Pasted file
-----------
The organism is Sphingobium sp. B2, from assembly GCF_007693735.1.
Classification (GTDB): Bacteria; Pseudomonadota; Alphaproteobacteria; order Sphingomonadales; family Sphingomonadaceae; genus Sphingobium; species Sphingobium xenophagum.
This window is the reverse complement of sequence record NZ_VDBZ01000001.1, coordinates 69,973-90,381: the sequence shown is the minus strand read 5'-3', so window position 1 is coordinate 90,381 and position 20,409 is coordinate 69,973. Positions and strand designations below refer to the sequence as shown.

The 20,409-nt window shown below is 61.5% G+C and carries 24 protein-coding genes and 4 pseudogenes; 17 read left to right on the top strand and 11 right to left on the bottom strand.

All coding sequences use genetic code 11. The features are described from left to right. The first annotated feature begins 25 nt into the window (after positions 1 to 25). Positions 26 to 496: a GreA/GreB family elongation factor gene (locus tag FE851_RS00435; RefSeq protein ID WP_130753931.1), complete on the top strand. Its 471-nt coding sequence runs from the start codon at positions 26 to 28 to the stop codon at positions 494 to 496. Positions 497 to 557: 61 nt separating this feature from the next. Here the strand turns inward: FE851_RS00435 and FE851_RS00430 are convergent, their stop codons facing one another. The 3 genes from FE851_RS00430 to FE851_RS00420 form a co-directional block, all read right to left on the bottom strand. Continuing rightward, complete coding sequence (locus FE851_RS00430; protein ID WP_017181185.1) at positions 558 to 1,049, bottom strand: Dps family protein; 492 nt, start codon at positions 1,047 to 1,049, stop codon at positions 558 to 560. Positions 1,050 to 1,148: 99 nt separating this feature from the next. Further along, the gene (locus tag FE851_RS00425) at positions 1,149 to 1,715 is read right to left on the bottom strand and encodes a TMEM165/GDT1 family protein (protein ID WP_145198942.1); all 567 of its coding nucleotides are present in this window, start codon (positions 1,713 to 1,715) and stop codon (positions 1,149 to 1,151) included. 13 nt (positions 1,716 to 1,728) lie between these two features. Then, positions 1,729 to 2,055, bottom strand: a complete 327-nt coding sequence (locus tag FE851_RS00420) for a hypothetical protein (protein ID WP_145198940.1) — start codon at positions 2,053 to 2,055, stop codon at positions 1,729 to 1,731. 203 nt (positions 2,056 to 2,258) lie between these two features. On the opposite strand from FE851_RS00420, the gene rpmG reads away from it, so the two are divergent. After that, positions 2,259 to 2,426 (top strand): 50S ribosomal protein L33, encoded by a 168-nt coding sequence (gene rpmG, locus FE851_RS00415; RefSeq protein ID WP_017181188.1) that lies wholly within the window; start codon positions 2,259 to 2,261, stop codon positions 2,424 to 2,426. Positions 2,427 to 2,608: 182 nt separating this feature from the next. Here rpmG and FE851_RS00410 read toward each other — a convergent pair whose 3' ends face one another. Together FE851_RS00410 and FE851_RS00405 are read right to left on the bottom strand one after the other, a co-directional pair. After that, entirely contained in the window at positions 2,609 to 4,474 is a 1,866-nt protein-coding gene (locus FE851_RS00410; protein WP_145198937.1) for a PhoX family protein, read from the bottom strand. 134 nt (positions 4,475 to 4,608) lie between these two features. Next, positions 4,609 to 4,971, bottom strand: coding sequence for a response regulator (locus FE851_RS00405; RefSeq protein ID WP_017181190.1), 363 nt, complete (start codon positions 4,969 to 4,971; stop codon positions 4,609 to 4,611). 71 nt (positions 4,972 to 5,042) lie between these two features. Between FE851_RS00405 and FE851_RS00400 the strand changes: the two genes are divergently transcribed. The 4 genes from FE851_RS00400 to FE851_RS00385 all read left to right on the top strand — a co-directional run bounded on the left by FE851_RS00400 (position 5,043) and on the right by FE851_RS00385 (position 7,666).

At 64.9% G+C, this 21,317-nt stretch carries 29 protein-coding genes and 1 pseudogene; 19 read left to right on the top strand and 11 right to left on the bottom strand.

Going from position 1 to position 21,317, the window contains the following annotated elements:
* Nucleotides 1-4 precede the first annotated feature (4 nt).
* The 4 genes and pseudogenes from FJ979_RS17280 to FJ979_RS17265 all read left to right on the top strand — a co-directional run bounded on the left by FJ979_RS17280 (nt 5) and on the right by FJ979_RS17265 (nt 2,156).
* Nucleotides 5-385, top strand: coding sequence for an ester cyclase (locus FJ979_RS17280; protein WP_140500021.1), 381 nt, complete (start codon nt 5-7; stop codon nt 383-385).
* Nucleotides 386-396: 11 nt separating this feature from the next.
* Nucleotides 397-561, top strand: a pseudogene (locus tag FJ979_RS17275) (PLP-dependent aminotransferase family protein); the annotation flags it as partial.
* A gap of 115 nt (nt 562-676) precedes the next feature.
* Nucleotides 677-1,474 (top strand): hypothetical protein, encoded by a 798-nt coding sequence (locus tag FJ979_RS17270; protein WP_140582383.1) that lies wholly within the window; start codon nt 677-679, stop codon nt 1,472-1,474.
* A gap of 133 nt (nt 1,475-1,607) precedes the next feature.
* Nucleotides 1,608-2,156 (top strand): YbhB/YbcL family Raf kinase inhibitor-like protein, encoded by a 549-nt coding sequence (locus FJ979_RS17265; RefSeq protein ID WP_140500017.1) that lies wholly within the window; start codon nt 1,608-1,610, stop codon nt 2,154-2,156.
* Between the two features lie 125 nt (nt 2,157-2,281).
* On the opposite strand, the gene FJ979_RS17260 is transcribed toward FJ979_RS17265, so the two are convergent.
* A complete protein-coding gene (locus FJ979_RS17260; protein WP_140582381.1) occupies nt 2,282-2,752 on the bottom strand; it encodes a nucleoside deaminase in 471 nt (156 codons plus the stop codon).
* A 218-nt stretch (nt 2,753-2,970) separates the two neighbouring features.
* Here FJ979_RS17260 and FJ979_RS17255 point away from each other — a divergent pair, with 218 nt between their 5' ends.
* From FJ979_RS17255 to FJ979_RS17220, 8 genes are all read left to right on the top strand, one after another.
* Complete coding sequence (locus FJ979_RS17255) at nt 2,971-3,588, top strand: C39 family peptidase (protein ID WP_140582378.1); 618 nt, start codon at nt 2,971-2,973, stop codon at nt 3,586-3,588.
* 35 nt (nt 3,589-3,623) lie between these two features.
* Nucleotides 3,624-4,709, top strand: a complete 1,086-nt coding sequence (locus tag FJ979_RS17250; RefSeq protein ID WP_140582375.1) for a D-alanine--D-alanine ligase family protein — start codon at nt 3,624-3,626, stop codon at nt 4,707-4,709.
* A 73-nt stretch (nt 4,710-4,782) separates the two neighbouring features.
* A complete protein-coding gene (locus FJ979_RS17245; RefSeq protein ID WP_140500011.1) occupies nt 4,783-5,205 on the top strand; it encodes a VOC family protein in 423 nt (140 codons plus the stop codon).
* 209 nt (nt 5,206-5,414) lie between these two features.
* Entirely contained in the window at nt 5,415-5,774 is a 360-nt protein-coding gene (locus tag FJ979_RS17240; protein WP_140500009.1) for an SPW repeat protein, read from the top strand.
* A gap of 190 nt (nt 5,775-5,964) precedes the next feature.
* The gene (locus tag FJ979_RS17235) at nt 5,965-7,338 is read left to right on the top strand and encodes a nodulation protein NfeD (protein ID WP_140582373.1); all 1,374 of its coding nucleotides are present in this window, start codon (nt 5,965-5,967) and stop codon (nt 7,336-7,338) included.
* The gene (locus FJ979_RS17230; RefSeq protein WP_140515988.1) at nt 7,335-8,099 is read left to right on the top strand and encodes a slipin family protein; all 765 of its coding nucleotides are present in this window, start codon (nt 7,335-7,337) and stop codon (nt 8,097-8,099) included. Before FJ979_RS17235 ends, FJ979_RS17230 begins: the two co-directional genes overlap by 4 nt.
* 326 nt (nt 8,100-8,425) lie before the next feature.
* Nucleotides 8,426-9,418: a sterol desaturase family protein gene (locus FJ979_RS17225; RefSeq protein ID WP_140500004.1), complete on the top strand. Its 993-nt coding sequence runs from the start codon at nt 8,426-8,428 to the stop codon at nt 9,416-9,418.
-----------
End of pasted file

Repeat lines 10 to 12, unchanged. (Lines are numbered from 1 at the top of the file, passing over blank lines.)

* Nucleotides 5-385, top strand: coding sequence for an ester cyclase (locus FJ979_RS17280; protein WP_140500021.1), 381 nt, complete (start codon nt 5-7; stop codon nt 383-385).
* Nucleotides 386-396: 11 nt separating this feature from the next.
* Nucleotides 397-561, top strand: a pseudogene (locus tag FJ979_RS17275) (PLP-dependent aminotransferase family protein); the annotation flags it as partial.